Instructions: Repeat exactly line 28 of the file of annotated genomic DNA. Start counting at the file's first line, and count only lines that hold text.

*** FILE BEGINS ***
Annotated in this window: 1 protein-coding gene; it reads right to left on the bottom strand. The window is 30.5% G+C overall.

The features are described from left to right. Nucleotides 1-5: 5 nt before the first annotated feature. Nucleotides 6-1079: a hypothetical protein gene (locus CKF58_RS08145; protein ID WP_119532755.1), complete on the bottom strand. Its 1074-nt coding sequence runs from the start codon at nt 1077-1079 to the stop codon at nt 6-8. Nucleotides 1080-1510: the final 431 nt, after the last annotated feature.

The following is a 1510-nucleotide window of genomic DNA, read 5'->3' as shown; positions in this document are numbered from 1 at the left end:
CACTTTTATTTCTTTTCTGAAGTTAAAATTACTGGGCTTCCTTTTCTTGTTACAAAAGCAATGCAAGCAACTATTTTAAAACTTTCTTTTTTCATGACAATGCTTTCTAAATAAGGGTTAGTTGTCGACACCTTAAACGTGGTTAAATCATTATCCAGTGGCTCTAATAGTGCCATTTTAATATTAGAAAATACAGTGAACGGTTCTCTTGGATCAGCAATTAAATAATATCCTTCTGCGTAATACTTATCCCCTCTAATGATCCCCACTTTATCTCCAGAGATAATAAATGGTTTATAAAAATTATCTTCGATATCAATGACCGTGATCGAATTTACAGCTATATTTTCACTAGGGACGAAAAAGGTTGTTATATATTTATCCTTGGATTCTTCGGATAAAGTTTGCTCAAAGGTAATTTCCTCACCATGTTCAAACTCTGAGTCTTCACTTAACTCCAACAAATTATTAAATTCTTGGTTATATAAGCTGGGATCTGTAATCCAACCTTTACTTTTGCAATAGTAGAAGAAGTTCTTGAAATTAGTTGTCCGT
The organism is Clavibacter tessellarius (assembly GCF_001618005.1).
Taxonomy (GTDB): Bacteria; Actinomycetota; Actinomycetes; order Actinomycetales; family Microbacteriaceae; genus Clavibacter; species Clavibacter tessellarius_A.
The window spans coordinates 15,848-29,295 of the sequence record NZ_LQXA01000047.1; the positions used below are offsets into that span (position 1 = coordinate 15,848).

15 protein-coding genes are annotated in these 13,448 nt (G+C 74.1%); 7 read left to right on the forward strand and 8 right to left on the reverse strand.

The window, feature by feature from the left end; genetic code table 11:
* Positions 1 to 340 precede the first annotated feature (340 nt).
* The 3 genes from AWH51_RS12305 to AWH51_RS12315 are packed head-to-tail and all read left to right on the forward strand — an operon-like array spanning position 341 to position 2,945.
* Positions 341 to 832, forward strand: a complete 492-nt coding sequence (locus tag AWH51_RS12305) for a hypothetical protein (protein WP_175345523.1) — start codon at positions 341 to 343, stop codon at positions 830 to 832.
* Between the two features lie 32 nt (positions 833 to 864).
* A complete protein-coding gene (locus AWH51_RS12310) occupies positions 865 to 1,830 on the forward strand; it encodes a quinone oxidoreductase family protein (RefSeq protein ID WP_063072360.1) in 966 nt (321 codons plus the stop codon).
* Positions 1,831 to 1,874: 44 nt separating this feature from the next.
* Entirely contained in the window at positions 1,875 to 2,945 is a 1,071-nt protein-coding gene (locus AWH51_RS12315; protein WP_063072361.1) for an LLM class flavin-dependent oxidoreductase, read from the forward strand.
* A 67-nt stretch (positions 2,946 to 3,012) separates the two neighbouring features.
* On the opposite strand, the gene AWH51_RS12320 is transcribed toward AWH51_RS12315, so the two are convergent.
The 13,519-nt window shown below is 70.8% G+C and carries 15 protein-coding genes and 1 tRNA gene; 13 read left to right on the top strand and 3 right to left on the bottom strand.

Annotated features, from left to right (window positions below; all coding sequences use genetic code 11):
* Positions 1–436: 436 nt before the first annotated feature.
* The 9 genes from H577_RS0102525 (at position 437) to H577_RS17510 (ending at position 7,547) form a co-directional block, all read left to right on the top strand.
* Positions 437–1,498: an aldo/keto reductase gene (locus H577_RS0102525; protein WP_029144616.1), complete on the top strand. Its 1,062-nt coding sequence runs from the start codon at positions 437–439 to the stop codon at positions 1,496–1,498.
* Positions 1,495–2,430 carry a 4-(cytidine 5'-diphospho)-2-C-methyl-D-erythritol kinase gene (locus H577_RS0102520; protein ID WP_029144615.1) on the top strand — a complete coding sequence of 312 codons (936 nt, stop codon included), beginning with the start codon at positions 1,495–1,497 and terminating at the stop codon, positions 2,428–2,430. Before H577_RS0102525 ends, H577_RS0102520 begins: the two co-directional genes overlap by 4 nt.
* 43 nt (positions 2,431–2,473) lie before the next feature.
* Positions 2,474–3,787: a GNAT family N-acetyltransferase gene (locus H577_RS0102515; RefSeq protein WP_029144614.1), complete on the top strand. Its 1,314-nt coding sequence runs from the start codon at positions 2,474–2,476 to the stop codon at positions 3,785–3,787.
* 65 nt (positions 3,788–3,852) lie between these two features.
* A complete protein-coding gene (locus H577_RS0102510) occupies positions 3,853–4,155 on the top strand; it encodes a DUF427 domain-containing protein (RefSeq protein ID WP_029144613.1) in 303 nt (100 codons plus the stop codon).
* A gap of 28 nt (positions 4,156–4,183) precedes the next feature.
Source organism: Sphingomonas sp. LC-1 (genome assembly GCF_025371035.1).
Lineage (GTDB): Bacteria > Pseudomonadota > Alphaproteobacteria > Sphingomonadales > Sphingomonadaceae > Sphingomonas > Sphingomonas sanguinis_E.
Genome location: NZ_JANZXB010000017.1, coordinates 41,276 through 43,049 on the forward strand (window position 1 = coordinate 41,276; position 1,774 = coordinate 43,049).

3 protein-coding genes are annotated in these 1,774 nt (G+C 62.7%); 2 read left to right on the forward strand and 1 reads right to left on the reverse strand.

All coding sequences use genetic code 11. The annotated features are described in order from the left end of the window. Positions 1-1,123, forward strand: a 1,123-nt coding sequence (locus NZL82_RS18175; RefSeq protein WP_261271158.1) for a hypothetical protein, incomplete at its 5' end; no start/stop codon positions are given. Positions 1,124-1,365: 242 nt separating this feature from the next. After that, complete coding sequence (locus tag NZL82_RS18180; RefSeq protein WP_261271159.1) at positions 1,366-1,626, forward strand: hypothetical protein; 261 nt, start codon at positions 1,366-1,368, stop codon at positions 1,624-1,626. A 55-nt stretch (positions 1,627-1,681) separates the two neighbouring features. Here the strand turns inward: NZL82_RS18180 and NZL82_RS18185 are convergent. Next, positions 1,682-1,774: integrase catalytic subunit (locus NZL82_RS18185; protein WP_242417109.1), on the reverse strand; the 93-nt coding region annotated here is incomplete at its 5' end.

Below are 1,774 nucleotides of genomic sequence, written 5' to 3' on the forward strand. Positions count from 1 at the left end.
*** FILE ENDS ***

* A complete protein-coding gene (locus H577_RS0102510) occupies positions 3,853–4,155 on the top strand; it encodes a DUF427 domain-containing protein (RefSeq protein ID WP_029144613.1) in 303 nt (100 codons plus the stop codon).